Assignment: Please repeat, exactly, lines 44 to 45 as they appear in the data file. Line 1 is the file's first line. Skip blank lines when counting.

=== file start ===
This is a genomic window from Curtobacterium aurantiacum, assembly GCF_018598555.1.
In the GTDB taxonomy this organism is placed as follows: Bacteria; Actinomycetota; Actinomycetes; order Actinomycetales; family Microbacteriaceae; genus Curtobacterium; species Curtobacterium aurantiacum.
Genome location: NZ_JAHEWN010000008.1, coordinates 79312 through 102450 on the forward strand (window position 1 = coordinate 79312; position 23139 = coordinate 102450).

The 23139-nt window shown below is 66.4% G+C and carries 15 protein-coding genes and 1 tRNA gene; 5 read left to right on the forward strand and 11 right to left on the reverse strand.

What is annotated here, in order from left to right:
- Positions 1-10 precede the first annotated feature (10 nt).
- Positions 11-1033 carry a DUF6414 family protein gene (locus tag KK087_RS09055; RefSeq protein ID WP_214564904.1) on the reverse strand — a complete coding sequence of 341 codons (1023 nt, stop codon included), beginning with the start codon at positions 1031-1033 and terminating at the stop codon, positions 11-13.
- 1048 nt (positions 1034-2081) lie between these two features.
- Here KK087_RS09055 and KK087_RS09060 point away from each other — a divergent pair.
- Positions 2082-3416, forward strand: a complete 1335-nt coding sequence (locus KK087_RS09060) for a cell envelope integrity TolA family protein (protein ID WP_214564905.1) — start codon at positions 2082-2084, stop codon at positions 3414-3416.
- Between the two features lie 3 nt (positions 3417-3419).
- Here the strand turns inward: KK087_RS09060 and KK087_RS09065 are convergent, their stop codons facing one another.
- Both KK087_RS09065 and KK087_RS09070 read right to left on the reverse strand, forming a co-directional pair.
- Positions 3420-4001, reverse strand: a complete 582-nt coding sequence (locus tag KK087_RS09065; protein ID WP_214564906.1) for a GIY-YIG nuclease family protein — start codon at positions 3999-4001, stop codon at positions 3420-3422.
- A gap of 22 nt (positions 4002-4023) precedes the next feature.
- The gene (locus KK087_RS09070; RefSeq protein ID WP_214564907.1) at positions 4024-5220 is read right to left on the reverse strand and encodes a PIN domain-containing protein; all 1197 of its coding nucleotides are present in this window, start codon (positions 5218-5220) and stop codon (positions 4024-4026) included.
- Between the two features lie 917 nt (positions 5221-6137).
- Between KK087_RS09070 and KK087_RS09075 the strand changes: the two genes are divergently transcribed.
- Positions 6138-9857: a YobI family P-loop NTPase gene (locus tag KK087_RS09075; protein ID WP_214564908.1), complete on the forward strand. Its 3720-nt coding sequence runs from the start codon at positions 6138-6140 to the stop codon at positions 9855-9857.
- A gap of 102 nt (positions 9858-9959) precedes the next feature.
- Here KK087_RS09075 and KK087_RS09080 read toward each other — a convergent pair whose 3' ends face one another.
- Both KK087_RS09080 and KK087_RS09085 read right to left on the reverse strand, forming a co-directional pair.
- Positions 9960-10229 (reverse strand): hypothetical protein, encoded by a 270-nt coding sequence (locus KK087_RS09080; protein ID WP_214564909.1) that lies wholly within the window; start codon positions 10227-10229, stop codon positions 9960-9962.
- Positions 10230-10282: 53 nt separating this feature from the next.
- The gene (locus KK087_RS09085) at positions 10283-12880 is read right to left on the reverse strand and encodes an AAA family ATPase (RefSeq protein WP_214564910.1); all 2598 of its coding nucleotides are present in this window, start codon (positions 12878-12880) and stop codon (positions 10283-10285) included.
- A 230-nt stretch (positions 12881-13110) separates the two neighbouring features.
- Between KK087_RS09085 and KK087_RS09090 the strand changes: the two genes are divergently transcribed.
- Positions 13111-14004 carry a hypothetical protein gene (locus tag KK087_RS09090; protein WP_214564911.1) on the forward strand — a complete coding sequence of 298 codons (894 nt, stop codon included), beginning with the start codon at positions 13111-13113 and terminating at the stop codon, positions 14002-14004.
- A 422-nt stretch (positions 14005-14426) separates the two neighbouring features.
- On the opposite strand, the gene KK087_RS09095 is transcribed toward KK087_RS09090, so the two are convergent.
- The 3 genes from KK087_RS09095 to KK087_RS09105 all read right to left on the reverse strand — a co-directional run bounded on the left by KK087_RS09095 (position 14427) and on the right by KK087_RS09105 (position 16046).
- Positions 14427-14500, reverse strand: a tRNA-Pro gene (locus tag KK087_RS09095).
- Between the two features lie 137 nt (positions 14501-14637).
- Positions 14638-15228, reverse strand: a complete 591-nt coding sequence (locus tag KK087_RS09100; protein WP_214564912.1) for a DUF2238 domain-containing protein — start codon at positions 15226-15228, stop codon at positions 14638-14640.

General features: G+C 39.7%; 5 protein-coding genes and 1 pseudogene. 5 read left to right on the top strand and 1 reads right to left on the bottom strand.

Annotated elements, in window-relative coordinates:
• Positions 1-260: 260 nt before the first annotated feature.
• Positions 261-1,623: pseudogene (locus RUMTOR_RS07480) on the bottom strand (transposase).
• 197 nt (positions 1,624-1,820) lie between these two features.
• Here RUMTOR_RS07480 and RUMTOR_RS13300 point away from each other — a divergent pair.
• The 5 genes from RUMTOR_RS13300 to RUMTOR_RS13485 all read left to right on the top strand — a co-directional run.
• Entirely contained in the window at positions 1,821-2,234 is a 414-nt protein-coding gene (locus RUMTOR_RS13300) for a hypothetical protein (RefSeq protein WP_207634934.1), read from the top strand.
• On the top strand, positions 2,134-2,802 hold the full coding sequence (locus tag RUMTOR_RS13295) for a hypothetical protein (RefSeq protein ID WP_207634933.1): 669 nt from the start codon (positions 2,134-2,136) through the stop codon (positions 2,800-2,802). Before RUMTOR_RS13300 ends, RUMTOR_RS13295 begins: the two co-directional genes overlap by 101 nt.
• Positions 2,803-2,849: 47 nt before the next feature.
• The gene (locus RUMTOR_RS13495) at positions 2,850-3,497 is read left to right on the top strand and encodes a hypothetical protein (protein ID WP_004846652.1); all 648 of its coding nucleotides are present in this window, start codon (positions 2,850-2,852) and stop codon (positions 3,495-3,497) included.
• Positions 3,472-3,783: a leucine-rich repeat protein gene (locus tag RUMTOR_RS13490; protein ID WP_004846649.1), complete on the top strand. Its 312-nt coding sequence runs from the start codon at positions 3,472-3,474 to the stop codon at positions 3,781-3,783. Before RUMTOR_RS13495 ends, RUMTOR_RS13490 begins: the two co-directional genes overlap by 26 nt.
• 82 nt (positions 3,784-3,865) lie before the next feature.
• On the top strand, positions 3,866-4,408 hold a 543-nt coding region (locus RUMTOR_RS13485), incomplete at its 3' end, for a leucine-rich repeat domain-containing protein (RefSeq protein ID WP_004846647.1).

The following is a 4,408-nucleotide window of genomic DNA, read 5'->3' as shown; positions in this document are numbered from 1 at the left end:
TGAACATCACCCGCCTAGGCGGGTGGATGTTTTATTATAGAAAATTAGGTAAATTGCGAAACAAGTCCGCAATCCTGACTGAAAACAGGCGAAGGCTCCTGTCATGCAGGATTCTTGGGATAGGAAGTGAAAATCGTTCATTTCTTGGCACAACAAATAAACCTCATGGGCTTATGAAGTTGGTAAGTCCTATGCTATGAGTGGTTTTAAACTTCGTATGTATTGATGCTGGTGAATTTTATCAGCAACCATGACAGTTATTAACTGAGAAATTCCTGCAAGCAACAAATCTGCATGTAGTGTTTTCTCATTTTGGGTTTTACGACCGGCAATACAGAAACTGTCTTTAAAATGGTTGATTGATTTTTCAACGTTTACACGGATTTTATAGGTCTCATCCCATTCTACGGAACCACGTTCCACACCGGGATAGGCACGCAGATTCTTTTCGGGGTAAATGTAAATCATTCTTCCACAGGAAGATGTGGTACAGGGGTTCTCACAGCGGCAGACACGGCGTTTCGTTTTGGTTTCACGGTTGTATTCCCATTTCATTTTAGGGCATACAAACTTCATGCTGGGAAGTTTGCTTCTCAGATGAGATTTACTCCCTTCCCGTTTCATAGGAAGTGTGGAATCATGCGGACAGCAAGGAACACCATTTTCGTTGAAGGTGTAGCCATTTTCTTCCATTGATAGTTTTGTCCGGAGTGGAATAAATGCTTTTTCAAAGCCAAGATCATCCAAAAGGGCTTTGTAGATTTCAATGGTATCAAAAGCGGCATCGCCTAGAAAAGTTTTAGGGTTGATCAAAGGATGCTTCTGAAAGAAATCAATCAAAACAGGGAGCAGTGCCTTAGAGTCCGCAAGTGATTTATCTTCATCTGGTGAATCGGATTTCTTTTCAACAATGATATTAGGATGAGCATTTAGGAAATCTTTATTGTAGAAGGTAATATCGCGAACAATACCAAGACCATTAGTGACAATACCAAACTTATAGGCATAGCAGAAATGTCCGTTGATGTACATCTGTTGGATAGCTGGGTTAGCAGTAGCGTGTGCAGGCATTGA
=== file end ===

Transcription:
• Positions 2,803-2,849: 47 nt before the next feature.
• The gene (locus RUMTOR_RS13495) at positions 2,850-3,497 is read left to right on the top strand and encodes a hypothetical protein (protein ID WP_004846652.1); all 648 of its coding nucleotides are present in this window, start codon (positions 2,850-2,852) and stop codon (positions 3,495-3,497) included.